Proposed "link tax" may see Google News close in EU

As Brussels attempts to pass a new tax on links to publishers' work, Google News threatens to pull its service in the EU unless the legislation is reworded to accommodate it


Google VP of news Richard Gingras has refused to rule out Google shutting down Google News in the EU in response to plans to charge a "link tax" for using news stories, according to The Guardian.

Brussels has been attempting to pass a new tax on links in order to compensate publishers when their work appears on third-party platforms and, as a service which brings together news stories from sources all over the internet, the tax would hit the Google News service particularly hard.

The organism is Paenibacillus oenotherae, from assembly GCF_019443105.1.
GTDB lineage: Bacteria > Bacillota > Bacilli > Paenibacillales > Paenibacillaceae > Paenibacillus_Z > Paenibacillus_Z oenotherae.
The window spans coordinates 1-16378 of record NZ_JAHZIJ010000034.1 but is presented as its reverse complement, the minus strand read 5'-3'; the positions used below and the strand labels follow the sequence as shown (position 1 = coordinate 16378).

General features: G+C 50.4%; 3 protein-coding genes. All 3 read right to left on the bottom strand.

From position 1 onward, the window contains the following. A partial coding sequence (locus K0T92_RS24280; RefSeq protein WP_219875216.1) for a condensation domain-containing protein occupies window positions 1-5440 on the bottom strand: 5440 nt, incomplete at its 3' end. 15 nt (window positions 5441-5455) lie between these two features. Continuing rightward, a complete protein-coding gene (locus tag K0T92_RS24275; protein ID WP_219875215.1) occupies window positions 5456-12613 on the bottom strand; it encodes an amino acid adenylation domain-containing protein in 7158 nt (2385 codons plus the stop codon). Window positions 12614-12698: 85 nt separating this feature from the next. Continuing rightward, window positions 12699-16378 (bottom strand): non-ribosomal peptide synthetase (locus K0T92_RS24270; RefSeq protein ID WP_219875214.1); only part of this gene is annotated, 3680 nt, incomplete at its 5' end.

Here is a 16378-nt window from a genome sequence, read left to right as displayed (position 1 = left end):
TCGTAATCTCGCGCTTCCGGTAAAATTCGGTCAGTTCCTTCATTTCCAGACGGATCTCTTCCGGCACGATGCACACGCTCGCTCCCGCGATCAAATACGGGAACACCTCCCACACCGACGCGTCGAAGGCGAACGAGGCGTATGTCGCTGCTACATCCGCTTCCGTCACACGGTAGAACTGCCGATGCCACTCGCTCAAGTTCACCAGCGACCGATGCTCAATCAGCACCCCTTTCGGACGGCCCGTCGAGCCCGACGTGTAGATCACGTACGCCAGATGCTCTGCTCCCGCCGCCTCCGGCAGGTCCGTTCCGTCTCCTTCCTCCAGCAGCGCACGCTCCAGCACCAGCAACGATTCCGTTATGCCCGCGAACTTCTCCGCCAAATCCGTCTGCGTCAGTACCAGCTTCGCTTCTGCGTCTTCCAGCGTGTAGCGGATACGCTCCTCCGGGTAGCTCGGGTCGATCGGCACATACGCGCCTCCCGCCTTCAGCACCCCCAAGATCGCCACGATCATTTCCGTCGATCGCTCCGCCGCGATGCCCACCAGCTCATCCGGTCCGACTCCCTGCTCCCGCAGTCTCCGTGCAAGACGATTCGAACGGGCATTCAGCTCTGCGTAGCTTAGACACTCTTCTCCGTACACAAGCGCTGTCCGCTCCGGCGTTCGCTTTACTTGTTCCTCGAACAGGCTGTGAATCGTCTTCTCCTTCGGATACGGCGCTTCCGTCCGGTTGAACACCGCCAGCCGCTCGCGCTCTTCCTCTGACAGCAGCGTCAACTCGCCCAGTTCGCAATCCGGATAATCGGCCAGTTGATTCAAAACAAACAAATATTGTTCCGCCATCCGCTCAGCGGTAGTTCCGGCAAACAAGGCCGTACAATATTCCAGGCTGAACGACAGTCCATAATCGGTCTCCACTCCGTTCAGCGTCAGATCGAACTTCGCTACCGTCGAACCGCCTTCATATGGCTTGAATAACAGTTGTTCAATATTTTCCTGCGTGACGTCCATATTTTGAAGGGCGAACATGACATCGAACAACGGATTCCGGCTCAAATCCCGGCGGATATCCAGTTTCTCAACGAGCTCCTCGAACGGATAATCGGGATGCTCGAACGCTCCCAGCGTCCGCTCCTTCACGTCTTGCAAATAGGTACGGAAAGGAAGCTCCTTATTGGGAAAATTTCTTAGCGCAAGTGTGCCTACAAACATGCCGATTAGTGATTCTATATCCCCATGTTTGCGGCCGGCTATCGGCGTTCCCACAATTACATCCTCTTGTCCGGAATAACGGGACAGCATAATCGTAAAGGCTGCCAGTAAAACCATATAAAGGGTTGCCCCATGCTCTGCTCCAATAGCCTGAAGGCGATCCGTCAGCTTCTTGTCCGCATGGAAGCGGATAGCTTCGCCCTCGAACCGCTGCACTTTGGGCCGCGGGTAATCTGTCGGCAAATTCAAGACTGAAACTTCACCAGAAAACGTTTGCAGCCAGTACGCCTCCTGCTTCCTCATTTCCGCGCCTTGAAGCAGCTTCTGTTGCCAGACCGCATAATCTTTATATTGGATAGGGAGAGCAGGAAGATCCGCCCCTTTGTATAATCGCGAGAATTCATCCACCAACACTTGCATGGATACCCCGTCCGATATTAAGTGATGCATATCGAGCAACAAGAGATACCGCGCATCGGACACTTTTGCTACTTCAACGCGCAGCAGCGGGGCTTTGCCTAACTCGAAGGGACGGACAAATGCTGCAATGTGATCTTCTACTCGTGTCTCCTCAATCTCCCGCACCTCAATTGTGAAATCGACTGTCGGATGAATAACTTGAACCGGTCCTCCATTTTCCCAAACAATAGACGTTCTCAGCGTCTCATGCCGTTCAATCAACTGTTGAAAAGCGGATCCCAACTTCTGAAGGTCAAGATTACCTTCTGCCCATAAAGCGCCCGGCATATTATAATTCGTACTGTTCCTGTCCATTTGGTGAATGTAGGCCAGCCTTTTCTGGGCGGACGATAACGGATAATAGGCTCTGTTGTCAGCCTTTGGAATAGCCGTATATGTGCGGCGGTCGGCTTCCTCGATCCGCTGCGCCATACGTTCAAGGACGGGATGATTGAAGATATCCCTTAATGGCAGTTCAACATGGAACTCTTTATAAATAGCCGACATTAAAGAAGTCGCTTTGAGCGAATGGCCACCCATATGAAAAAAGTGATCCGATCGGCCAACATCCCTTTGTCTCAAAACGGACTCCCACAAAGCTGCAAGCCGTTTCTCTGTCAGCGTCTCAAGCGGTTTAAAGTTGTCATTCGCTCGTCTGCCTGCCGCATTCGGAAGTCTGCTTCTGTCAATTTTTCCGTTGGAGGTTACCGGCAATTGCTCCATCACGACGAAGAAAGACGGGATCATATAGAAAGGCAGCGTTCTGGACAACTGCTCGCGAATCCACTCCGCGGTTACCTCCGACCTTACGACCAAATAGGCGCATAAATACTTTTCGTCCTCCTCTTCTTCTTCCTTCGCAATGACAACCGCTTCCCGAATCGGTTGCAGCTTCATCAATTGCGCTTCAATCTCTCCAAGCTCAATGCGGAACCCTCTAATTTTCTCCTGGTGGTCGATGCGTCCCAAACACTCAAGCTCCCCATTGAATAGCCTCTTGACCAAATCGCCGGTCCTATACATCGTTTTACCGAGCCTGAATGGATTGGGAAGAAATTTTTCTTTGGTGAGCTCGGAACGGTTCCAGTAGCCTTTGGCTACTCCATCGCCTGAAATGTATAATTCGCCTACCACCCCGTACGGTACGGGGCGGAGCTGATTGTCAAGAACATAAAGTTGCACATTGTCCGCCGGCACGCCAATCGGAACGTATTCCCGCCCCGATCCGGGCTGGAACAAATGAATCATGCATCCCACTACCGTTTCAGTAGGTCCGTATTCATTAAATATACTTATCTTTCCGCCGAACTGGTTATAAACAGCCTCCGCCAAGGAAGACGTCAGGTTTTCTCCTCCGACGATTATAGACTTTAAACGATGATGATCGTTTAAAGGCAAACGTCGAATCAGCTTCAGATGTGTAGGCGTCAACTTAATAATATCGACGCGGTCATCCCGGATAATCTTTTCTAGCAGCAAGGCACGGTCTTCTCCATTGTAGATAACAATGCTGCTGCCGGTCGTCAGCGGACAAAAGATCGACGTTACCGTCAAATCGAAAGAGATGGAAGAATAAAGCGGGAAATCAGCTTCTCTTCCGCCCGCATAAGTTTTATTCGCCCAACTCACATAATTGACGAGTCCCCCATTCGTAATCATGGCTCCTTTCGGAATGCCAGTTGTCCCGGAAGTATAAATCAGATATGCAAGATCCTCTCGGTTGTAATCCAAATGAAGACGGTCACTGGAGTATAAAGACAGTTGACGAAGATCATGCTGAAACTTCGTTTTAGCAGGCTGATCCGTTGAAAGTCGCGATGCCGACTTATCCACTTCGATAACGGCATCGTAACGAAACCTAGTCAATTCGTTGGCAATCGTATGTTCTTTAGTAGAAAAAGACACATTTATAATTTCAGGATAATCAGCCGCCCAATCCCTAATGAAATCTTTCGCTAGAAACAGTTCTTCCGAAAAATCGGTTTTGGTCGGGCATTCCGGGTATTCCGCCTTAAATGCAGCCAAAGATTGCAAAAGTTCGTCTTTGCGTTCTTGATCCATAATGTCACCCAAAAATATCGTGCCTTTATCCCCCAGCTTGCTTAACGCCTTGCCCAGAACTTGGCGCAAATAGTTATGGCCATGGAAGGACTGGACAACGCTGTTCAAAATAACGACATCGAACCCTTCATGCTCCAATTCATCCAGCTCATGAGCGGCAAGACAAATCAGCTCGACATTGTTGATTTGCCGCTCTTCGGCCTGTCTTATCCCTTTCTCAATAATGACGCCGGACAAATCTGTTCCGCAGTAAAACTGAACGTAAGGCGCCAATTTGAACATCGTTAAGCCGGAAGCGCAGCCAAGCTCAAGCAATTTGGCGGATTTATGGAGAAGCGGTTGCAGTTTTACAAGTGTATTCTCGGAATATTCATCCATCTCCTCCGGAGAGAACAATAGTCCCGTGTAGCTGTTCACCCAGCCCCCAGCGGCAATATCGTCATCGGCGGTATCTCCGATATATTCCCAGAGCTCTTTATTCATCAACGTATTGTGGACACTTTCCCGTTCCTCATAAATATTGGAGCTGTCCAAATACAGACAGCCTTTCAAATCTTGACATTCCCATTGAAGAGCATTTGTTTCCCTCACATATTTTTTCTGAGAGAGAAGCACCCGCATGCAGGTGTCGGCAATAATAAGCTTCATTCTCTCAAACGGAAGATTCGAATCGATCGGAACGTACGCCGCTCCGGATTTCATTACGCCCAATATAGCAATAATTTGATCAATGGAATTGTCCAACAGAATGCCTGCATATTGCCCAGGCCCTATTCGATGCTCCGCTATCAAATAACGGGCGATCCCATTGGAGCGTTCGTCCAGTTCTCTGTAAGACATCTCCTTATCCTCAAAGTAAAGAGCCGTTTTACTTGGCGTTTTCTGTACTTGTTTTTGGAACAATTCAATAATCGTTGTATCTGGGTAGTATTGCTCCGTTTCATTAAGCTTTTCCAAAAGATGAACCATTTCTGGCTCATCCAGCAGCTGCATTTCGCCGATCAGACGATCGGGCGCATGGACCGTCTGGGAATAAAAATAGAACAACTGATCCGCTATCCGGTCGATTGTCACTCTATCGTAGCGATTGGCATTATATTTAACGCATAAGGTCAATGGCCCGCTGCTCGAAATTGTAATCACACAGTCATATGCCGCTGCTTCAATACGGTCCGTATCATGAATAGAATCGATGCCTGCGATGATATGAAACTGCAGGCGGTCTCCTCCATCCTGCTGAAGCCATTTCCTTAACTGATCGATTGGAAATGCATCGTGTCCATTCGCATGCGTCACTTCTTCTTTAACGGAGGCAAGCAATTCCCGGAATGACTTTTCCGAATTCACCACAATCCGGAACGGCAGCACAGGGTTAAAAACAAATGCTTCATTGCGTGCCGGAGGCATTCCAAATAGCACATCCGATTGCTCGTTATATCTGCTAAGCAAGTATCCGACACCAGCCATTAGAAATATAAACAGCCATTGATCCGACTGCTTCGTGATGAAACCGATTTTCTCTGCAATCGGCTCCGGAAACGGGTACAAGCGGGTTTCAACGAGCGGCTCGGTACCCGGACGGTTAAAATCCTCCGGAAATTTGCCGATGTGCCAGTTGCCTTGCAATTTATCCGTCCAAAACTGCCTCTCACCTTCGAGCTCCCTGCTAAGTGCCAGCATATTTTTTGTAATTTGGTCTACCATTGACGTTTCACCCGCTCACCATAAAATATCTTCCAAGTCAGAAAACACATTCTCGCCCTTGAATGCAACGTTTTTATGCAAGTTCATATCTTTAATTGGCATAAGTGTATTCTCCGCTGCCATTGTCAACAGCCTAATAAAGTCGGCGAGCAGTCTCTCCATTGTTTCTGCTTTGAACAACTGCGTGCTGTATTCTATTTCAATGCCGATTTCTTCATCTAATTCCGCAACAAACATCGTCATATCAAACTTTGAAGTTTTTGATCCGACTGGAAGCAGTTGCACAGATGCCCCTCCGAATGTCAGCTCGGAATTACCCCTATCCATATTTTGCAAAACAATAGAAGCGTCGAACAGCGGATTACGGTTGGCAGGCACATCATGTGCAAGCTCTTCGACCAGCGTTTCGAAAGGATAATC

The tech giant has been preparing to call the EU's bluff by suggesting it will simply withdraw the service if the bill passes. Judging by past actions this is not an empty threat as Google shut down its Spanish services in 2014 after the Spanish government attempted to impose a similar link charge.

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"It's not desirable to shut down services," explained Gingras in an interview with The Guardian, but he added that the search engine giant was very concerned about the proposals.

The future of Google News in the EU could be likely to depend on whether the EU is willing to change the phrasing of the legislation to accommodate.

"We can't make a decision until we see the final language," Gingras told the UK newspaper.

Google now faces a battle with Brussels to lobby against the proposed changes, arguing that it is not a for-profit site.

Gingras concluded: "There's no advertising in Google News. It is not a revenue-generating product to Google. We think it's valuable as a service to society. We are proud to have it as part of the stable of properties that people have."

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